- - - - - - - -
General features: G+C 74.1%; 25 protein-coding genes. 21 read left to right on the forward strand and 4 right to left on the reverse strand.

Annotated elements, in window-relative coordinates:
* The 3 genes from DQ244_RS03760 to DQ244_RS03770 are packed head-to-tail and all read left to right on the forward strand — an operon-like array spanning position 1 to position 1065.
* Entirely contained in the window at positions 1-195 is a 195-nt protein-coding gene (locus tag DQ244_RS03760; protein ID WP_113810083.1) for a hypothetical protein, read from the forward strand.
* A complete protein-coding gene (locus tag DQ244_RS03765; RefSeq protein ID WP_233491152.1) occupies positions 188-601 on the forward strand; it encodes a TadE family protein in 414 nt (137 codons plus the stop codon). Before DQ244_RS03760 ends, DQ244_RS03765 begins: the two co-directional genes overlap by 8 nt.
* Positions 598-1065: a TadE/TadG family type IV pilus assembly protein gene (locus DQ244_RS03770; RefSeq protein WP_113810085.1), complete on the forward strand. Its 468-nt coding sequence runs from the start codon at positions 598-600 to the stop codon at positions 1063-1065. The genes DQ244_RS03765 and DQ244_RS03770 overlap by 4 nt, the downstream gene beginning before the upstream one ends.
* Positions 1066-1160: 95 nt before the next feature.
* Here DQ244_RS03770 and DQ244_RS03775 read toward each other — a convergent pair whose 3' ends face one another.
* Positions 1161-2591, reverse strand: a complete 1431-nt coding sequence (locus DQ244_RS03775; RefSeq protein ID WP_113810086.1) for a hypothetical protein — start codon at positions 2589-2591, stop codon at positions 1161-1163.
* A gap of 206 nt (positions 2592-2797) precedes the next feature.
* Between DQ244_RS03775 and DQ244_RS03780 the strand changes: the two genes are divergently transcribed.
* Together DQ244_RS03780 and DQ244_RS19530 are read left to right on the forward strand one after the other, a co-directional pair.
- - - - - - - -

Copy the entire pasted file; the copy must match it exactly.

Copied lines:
General features: G+C 74.1%; 25 protein-coding genes. 21 read left to right on the forward strand and 4 right to left on the reverse strand.

Annotated elements, in window-relative coordinates:
* The 3 genes from DQ244_RS03760 to DQ244_RS03770 are packed head-to-tail and all read left to right on the forward strand — an operon-like array spanning position 1 to position 1065.
* Entirely contained in the window at positions 1-195 is a 195-nt protein-coding gene (locus tag DQ244_RS03760; protein ID WP_113810083.1) for a hypothetical protein, read from the forward strand.
* A complete protein-coding gene (locus tag DQ244_RS03765; RefSeq protein ID WP_233491152.1) occupies positions 188-601 on the forward strand; it encodes a TadE family protein in 414 nt (137 codons plus the stop codon). Before DQ244_RS03760 ends, DQ244_RS03765 begins: the two co-directional genes overlap by 8 nt.
* Positions 598-1065: a TadE/TadG family type IV pilus assembly protein gene (locus DQ244_RS03770; RefSeq protein WP_113810085.1), complete on the forward strand. Its 468-nt coding sequence runs from the start codon at positions 598-600 to the stop codon at positions 1063-1065. The genes DQ244_RS03765 and DQ244_RS03770 overlap by 4 nt, the downstream gene beginning before the upstream one ends.
* Positions 1066-1160: 95 nt before the next feature.
* Here DQ244_RS03770 and DQ244_RS03775 read toward each other — a convergent pair whose 3' ends face one another.
* Positions 1161-2591, reverse strand: a complete 1431-nt coding sequence (locus DQ244_RS03775; RefSeq protein ID WP_113810086.1) for a hypothetical protein — start codon at positions 2589-2591, stop codon at positions 1161-1163.
* A gap of 206 nt (positions 2592-2797) precedes the next feature.
* Between DQ244_RS03775 and DQ244_RS03780 the strand changes: the two genes are divergently transcribed.
* Together DQ244_RS03780 and DQ244_RS19530 are read left to right on the forward strand one after the other, a co-directional pair.